Types of Metal Detecting Activities, page 21:
WET SAND BEACH HUNTING
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Shallow Surf Hunting - Wading with Metal Detector in Shallow Waters
Shallow water metal detecting is considered the most productive type of beach hunting.
Shallow surf for wading with a metal detector means less than four feet deep. It could be either an area flooded during the high tide taking over or the area with deeper water situated either in the lower foreshore zone or the upper shoreface area outside the intertidal zone.
Wading with a Metal Detector in Shallow Surf during Low Tide
Both areas are impossible to completely clean of the targets since metal detecting in the water is much harder than on wet sand. Inability to see through the water where the search coil is moving, constant movements of water, difficulties in target recovery are just a few major reasons for valuable targets always being left behind and available for the next detectorist.
Plus, periodic tides and storms redeposit valuables in shallow waters; thus, making coins and jewelry readily available for the first beach hunter to come. And finally, the stronger winter tides replenish the shallow surf areas with coins and jewelry during the annual beach erosion and beach rebuilding cycles. These natural processes provide endless opportunities for any shallow surf hunter.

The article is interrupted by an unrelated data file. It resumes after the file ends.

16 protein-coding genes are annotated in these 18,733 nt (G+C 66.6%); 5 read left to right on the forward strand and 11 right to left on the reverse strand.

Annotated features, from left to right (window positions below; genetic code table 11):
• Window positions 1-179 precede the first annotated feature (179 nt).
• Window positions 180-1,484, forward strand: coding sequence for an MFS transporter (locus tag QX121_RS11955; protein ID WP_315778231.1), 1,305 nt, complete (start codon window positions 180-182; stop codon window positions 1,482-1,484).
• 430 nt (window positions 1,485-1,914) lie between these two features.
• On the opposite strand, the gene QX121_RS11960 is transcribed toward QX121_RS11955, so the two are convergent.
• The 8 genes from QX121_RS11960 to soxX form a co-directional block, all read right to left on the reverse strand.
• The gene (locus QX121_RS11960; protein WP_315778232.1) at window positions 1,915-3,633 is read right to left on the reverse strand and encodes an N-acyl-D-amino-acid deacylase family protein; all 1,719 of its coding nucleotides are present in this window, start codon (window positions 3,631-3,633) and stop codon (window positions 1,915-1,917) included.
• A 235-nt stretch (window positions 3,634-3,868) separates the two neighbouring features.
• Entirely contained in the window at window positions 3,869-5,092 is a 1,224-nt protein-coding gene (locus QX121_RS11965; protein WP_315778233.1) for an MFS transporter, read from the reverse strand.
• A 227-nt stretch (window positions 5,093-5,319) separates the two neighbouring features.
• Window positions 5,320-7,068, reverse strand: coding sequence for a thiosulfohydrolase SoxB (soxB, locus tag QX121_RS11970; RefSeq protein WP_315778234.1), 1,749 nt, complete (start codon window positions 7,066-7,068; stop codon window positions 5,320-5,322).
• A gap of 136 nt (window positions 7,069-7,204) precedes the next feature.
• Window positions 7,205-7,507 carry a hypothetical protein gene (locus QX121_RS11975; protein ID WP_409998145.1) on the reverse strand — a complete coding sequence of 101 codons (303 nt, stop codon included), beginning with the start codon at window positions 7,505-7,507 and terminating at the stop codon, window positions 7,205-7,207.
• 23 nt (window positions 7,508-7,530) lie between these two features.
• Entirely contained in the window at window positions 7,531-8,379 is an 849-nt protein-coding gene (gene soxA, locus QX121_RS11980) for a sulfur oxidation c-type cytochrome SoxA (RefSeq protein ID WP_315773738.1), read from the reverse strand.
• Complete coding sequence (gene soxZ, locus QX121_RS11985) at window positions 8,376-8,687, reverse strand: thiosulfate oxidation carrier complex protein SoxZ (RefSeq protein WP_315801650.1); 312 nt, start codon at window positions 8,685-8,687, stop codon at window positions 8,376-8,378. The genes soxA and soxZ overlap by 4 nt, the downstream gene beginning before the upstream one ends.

Ready to Go into Deep Surf
Freshwater Wet Beach Hunting
Freshwater wet beach hunting refers to metal detecting on wet beaches of the freshwater lakes and rivers, and on riverbeds during the low tides. This type of beach hunting results in recovering oldest silver and copper coins, old jewelry and relics because historically the rivers and water bodies were the earliest means of transportation and commerce. The most productive spots include old ferry landings, beaches, popular swimming holes, merchant boat landings, places of historical battles, coastal shipwrecks, etc.
Unless you detect in close proximity to the river mouth where freshwater is mixed with oceanic or sea saltwater, you might not worry about the effects of salt mineralization on your land detector's performance. But in every case, of course, one has to experiment and see whether the high tides bring too much saltwater up the river or not. On rivers without tidal activity, you can use the same program settings on your land metal detector that you normally use at the land hunt sites.
If you plan to metal detect on the river which has strong tides, make sure you know the timetables of high tides and organize your river detecting outings accordingly. Otherwise your metal detecting time will be reduced to a very short while. The river tides usually come extremely fast, so make sure you are not too far away from the riverbank when the tide is coming, and you will need to evacuate safely and without sinking your detector in water, or losing your footwear in mud.
Not to get stuck in the mud, try to walk where there are a few rocks, bottles and logs on the surface. These objects lying on surface is a good sign that the mud is fairly solid.
Freshwater Wet Beach Hunting on Mohawk River in New York State
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